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Traffic noise may hinder bird survival

Press Association logoPress Association 28/12/2016 John von Radowitz

Traffic noise may endanger wild birds by making it harder for them to hear alarm calls, a study suggests.

Scientists in the US tested how the sound of a busy road affected the way black-capped chickadees and tufted titmice reacted to titmouse calls warning of predators nearby.

While traffic noise from speakers set up near feeding platforms did not stop the birds looking for food, it appeared to mask the alarm calls.

Five times as many birds approached the speakers when they broadcast alarm calls on their own than when alarm calls were competing with the sound of cars and lorries.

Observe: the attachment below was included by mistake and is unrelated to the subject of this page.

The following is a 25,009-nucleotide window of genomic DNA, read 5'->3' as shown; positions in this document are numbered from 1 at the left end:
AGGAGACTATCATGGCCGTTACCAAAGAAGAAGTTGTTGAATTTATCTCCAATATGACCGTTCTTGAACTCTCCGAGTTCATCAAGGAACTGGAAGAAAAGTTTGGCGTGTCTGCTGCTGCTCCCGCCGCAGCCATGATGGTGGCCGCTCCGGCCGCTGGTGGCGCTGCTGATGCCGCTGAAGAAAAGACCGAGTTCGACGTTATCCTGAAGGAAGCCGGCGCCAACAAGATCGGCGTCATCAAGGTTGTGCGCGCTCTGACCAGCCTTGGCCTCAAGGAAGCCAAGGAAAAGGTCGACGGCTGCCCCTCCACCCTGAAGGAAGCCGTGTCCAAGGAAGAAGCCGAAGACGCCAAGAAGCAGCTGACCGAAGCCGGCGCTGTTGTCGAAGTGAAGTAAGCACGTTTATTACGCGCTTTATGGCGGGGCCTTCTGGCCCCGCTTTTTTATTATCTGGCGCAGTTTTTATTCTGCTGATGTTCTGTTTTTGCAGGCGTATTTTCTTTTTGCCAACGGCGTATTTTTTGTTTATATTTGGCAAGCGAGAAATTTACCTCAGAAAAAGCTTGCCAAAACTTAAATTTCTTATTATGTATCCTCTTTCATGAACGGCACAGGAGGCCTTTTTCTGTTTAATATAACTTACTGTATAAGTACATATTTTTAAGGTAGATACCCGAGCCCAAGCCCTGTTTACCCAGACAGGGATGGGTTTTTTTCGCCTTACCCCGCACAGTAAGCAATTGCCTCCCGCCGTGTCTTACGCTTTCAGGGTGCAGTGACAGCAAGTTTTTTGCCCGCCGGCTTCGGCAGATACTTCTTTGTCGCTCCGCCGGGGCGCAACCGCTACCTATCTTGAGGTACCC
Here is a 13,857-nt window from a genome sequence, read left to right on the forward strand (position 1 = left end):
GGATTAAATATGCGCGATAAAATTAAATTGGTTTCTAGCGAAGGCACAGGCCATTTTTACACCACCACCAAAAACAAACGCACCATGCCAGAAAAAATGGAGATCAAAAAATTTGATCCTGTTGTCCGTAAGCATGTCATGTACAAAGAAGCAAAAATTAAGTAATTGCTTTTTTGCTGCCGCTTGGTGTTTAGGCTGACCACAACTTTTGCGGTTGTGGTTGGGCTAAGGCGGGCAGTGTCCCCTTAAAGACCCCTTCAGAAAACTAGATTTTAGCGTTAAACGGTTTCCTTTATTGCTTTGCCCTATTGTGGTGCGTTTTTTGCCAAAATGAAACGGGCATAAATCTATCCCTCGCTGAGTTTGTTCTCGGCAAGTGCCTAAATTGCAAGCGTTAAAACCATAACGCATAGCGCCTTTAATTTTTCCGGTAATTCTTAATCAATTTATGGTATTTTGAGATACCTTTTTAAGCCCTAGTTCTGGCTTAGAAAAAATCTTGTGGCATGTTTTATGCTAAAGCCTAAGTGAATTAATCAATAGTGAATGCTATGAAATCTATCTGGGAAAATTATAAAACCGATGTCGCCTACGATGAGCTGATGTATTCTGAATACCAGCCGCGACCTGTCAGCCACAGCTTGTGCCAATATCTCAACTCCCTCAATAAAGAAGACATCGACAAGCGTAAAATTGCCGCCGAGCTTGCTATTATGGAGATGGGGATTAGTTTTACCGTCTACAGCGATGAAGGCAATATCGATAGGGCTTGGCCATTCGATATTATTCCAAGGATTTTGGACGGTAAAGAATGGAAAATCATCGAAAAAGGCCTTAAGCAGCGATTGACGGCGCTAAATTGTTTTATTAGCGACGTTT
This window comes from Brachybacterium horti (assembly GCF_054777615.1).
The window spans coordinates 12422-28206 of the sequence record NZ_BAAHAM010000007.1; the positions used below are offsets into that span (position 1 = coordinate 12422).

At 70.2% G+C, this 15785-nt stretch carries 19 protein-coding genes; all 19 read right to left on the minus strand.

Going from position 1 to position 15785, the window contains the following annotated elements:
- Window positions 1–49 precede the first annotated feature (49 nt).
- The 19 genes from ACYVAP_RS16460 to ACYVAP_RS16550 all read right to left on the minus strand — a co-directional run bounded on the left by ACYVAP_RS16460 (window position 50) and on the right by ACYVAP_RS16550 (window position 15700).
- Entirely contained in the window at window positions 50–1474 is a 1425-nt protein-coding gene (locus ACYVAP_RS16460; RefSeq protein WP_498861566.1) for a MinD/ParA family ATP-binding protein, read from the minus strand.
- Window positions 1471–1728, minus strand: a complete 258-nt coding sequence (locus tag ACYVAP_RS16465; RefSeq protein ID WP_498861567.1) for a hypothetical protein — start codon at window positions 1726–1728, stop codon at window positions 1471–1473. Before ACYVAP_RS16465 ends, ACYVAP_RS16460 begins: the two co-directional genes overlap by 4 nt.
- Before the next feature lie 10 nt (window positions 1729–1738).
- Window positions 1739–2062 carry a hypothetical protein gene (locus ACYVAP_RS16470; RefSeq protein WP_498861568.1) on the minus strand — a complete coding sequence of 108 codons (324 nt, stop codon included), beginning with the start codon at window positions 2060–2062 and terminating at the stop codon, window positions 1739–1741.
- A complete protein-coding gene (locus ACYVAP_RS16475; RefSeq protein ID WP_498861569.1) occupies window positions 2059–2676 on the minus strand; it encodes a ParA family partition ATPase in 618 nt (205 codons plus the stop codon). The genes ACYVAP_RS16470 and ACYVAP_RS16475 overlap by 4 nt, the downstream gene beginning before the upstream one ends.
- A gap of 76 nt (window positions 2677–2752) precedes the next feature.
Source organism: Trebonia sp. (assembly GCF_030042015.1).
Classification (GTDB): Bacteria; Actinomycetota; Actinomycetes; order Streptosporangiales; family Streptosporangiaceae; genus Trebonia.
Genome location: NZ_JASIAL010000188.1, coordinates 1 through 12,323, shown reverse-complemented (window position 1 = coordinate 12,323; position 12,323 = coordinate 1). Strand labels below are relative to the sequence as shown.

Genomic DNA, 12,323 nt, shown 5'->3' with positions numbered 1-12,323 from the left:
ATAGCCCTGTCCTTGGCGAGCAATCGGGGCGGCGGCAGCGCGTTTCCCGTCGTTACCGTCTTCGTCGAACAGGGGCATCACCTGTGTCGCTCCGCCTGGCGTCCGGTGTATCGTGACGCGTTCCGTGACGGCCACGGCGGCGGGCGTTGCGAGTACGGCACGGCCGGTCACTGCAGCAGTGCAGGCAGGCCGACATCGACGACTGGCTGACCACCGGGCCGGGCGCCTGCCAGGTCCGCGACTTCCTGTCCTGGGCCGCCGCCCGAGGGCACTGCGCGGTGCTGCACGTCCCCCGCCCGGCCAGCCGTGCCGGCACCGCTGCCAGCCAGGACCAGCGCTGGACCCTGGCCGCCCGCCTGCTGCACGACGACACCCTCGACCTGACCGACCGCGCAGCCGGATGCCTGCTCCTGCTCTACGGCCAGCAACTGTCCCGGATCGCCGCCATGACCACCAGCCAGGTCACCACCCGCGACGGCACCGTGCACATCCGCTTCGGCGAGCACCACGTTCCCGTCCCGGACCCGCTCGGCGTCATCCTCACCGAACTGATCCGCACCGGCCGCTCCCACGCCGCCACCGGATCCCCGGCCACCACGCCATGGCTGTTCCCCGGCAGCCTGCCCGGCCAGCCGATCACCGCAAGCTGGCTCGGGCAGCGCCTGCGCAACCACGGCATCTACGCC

"There has been lots of work on how anthropogenic noise affects vocal production, but much less on the response of animals to signals in the presence of noise," said Professor Megan Gall, from Vassar College, New York State.

"Additionally, a lot of this work focuses on song, but we were interested in how noise might affect responses to an anti-predator vocalisation.

"These vocalisations are evoked by the presence of a predator and so are closely linked in time with a particular stimulus."

The findings, published in the journal The Condor: Ornithological Applications, indicate that traffic noise may increase birds' vulnerability to predators, say the authors.

Rindy Anderson, an expert in bird communication from Florida Atlantic University, who was not involved in the study, said: "It's interesting that the birds' foraging behaviour was not affected under any of the playback conditions, which suggests that the behavioural effects were due to the call playbacks being masked by noise, rather than the noise being simply aversive."

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